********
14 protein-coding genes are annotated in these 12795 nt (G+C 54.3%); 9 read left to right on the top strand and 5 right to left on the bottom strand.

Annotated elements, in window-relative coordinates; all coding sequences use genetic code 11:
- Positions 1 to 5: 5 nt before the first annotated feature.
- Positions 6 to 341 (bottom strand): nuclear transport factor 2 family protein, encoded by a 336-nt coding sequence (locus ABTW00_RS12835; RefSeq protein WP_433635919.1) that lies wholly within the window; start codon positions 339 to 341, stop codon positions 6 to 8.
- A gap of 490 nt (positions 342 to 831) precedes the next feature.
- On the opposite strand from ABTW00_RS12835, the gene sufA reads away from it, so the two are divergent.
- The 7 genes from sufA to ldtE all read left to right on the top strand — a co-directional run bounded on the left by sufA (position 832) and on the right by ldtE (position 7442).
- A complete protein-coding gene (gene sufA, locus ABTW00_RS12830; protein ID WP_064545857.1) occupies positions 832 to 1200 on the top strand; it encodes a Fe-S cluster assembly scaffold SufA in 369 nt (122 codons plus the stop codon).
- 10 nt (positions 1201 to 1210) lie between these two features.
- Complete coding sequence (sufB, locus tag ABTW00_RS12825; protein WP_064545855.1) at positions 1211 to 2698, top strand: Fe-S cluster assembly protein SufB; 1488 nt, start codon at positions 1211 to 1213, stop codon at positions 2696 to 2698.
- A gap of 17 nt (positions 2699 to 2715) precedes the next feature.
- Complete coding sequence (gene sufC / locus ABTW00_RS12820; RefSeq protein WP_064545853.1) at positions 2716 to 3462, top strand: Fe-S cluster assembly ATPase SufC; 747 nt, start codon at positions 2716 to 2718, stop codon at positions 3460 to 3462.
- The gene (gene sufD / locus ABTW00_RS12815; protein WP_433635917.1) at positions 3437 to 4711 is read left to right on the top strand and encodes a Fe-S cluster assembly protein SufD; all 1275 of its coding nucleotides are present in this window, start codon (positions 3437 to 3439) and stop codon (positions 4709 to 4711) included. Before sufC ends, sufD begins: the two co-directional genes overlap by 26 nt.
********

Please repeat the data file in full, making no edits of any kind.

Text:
14 protein-coding genes are annotated in these 12795 nt (G+C 54.3%); 9 read left to right on the top strand and 5 right to left on the bottom strand.

Annotated elements, in window-relative coordinates; all coding sequences use genetic code 11:
- Positions 1 to 5: 5 nt before the first annotated feature.
- Positions 6 to 341 (bottom strand): nuclear transport factor 2 family protein, encoded by a 336-nt coding sequence (locus ABTW00_RS12835; RefSeq protein WP_433635919.1) that lies wholly within the window; start codon positions 339 to 341, stop codon positions 6 to 8.
- A gap of 490 nt (positions 342 to 831) precedes the next feature.
- On the opposite strand from ABTW00_RS12835, the gene sufA reads away from it, so the two are divergent.
- The 7 genes from sufA to ldtE all read left to right on the top strand — a co-directional run bounded on the left by sufA (position 832) and on the right by ldtE (position 7442).
- A complete protein-coding gene (gene sufA, locus ABTW00_RS12830; protein ID WP_064545857.1) occupies positions 832 to 1200 on the top strand; it encodes a Fe-S cluster assembly scaffold SufA in 369 nt (122 codons plus the stop codon).
- 10 nt (positions 1201 to 1210) lie between these two features.
- Complete coding sequence (sufB, locus tag ABTW00_RS12825; protein WP_064545855.1) at positions 1211 to 2698, top strand: Fe-S cluster assembly protein SufB; 1488 nt, start codon at positions 1211 to 1213, stop codon at positions 2696 to 2698.
- A gap of 17 nt (positions 2699 to 2715) precedes the next feature.
- Complete coding sequence (gene sufC / locus ABTW00_RS12820; RefSeq protein WP_064545853.1) at positions 2716 to 3462, top strand: Fe-S cluster assembly ATPase SufC; 747 nt, start codon at positions 2716 to 2718, stop codon at positions 3460 to 3462.
- The gene (gene sufD / locus ABTW00_RS12815; protein WP_433635917.1) at positions 3437 to 4711 is read left to right on the top strand and encodes a Fe-S cluster assembly protein SufD; all 1275 of its coding nucleotides are present in this window, start codon (positions 3437 to 3439) and stop codon (positions 4709 to 4711) included. Before sufC ends, sufD begins: the two co-directional genes overlap by 26 nt.